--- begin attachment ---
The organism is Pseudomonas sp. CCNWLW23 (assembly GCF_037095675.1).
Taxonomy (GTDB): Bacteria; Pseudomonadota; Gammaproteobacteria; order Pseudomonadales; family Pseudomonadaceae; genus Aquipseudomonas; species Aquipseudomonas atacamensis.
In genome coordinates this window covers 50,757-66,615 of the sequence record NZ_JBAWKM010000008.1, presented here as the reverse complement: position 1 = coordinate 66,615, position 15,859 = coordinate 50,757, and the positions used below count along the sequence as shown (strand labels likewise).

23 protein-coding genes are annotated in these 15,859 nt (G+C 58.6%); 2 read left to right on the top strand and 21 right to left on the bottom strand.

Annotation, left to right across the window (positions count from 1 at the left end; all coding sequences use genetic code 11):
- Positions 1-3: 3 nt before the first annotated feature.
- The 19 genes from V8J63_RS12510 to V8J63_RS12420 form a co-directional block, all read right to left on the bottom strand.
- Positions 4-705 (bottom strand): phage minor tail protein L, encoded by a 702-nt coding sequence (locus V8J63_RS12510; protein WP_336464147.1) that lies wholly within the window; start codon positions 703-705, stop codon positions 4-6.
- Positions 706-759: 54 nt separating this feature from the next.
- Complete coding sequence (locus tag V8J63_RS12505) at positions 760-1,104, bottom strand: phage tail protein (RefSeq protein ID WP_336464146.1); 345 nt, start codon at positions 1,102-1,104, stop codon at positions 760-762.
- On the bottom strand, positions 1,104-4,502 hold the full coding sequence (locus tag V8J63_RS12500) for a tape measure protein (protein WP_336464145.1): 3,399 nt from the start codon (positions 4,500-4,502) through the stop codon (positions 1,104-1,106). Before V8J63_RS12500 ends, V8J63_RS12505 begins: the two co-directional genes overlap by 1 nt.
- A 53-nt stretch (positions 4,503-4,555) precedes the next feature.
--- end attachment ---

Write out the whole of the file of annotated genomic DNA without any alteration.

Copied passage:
The organism is Pseudomonas sp. CCNWLW23 (assembly GCF_037095675.1).
Taxonomy (GTDB): Bacteria; Pseudomonadota; Gammaproteobacteria; order Pseudomonadales; family Pseudomonadaceae; genus Aquipseudomonas; species Aquipseudomonas atacamensis.
In genome coordinates this window covers 50,757-66,615 of the sequence record NZ_JBAWKM010000008.1, presented here as the reverse complement: position 1 = coordinate 66,615, position 15,859 = coordinate 50,757, and the positions used below count along the sequence as shown (strand labels likewise).

23 protein-coding genes are annotated in these 15,859 nt (G+C 58.6%); 2 read left to right on the top strand and 21 right to left on the bottom strand.

Annotation, left to right across the window (positions count from 1 at the left end; all coding sequences use genetic code 11):
- Positions 1-3: 3 nt before the first annotated feature.
- The 19 genes from V8J63_RS12510 to V8J63_RS12420 form a co-directional block, all read right to left on the bottom strand.
- Positions 4-705 (bottom strand): phage minor tail protein L, encoded by a 702-nt coding sequence (locus V8J63_RS12510; protein WP_336464147.1) that lies wholly within the window; start codon positions 703-705, stop codon positions 4-6.
- Positions 706-759: 54 nt separating this feature from the next.
- Complete coding sequence (locus tag V8J63_RS12505) at positions 760-1,104, bottom strand: phage tail protein (RefSeq protein ID WP_336464146.1); 345 nt, start codon at positions 1,102-1,104, stop codon at positions 760-762.
- On the bottom strand, positions 1,104-4,502 hold the full coding sequence (locus tag V8J63_RS12500) for a tape measure protein (protein WP_336464145.1): 3,399 nt from the start codon (positions 4,500-4,502) through the stop codon (positions 1,104-1,106). Before V8J63_RS12500 ends, V8J63_RS12505 begins: the two co-directional genes overlap by 1 nt.
- A 53-nt stretch (positions 4,503-4,555) precedes the next feature.